The U.S. prepaid card industry has come a long way in the last 20 years. What started as a very small stored-value idea has turned into an international market supporting numerous verticals, including retail, government, financial services, corporations and fintech. An entirely new industry has been created that includes processing, technology, distribution and regulation. Prepaid products are now a common payment option for consumers and businesses looking for alternative ways to spend, save and disburse funds.  

The Aite Group researched these prepaid products and platforms using industry executive interviews and its previous body of research. By analyzing information from Network Branded Prepaid Card Association (NBPCA), Visa and various other governmental and private entities, Aite Group has gathered comprehensive trends in the market, which includes prepaid usage and acceptance, expanded payment capabilities, digital banking, real-time payments and virtual card growth.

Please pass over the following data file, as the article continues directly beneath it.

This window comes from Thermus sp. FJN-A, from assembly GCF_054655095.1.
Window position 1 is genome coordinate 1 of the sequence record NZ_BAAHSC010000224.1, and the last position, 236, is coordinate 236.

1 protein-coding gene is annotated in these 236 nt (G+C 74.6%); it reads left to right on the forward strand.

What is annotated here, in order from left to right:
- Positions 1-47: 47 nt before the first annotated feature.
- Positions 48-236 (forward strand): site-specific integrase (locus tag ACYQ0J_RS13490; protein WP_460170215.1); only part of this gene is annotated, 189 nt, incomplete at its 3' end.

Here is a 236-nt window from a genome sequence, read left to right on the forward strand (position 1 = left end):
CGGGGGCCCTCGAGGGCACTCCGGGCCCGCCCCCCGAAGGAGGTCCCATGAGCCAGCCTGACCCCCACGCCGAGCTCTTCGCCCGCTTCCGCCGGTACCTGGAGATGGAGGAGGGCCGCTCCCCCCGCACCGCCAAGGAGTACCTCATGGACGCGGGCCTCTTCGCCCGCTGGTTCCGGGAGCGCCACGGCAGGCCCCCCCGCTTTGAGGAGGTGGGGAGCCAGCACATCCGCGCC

Initially marketed as a one-time-use gift card or a financial product for the unbanked or underbanked, it has evolved into a viable product option in the digital payments industry. Prepaid platforms, processing capabilities and products are being leveraged to satisfy an ever-growing appetite for simple vertical payments integration. In part due to the ability to push real-time payments, integrated ancillary services via mobile application and an ever-growing need for electronic payments disbursement, prepaid is quickly becoming the product of choice.  

Mainstream product is now accompanied by a suite of supporting capabilities, including savings accounts, remote deposit capture and rewards programs. Businesses of all sizes are also leveraging prepaid functionality for employee expense management, one-time payments and business to consumer (B2C) disbursement. Prepaid capabilities are now integrated into open/closed digital wallets and person to person (P2P) applications and leveraged as a payment option in the “gig” economy.